Classic control theory - Negative gain required for a finite velocity error?

I have an assignment to design a control system with 2 degrees of freedom (Prefilter + Controller) to control a plant with the following transfer function:

$$P(s)= \frac{2}{s(s-3)}$$ I am required to have $K_v = 20$

I do not need to add any integrator since the plant already has one (since i need a finite non zero error for a ramp input).

The gain required is: $$K_v=\lim_{s\rightarrow 0}sP(s)$$ I get a gain of $K = -30$, this is where I got confused since I'm used to get a positive gain.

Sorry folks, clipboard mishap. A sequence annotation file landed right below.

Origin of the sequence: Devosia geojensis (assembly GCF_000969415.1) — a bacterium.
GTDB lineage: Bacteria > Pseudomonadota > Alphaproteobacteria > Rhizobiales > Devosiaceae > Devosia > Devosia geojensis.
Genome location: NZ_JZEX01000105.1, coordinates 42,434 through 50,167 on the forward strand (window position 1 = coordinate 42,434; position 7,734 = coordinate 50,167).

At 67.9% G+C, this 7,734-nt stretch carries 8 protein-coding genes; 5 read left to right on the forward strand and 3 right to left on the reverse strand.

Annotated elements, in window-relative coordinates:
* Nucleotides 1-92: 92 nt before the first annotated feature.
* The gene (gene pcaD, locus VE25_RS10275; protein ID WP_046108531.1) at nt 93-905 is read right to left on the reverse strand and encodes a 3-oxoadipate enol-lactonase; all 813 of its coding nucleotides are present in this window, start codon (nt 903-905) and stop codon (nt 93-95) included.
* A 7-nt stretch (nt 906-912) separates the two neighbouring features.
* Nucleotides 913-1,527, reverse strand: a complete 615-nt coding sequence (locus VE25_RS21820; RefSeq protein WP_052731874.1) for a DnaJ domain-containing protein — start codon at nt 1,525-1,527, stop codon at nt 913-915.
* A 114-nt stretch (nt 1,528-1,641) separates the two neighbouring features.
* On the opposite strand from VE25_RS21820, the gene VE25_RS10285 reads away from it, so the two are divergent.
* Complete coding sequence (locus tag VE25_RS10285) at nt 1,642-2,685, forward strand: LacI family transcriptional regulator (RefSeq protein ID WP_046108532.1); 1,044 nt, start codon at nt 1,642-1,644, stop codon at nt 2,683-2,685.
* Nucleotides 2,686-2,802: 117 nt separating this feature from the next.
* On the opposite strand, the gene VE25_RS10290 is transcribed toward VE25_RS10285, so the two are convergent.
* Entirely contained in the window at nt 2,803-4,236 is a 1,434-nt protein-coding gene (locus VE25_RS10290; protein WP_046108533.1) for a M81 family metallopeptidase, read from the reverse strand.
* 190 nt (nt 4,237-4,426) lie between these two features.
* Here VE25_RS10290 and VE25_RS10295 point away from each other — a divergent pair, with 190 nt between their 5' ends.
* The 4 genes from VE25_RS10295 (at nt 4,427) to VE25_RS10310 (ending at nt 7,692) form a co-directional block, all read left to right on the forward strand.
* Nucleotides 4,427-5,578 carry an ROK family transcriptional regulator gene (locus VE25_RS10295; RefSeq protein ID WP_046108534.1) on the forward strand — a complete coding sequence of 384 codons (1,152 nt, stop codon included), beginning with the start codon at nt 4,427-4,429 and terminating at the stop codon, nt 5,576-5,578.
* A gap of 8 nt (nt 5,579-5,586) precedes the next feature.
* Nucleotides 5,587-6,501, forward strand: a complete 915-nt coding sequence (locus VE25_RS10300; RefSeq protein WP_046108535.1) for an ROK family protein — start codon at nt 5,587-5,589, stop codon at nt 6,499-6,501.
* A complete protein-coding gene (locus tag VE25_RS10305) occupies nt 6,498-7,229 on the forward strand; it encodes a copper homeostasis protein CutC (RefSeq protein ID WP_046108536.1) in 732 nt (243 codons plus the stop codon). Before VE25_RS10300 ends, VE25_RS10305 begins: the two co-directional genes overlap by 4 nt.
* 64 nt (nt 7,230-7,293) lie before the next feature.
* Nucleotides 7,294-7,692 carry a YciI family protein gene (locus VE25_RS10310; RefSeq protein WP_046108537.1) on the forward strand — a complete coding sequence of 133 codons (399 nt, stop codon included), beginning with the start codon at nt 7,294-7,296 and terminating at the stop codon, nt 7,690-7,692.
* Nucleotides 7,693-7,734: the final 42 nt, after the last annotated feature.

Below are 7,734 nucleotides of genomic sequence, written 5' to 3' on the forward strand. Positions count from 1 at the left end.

Is this correct ? What is the meaning if a negative velocity error ?

• I can't speak for the number you mentioned of $K_v=20$, since you don't mention how much velocity error is desired; you only specify that it be finite, which virtually any $K_v$ value would satisfy. – Zulu Apr 16 '15 at 3:08

The transfer function $P(s)$ has a RHP pole at $s=3\rm{rad/s}$. As with any RHP pole, this means the plant is naturally unstable.
You will need to use a PD controller (transfer function $G(s)=K_P+sK_D$). You can select the proportional gain $K_P$ to achieve the desired velocity error, and select $K_D$ such that the zero occurs before crossover for stability (i.e., before $|G(s)P(s)|=0\rm{db}$).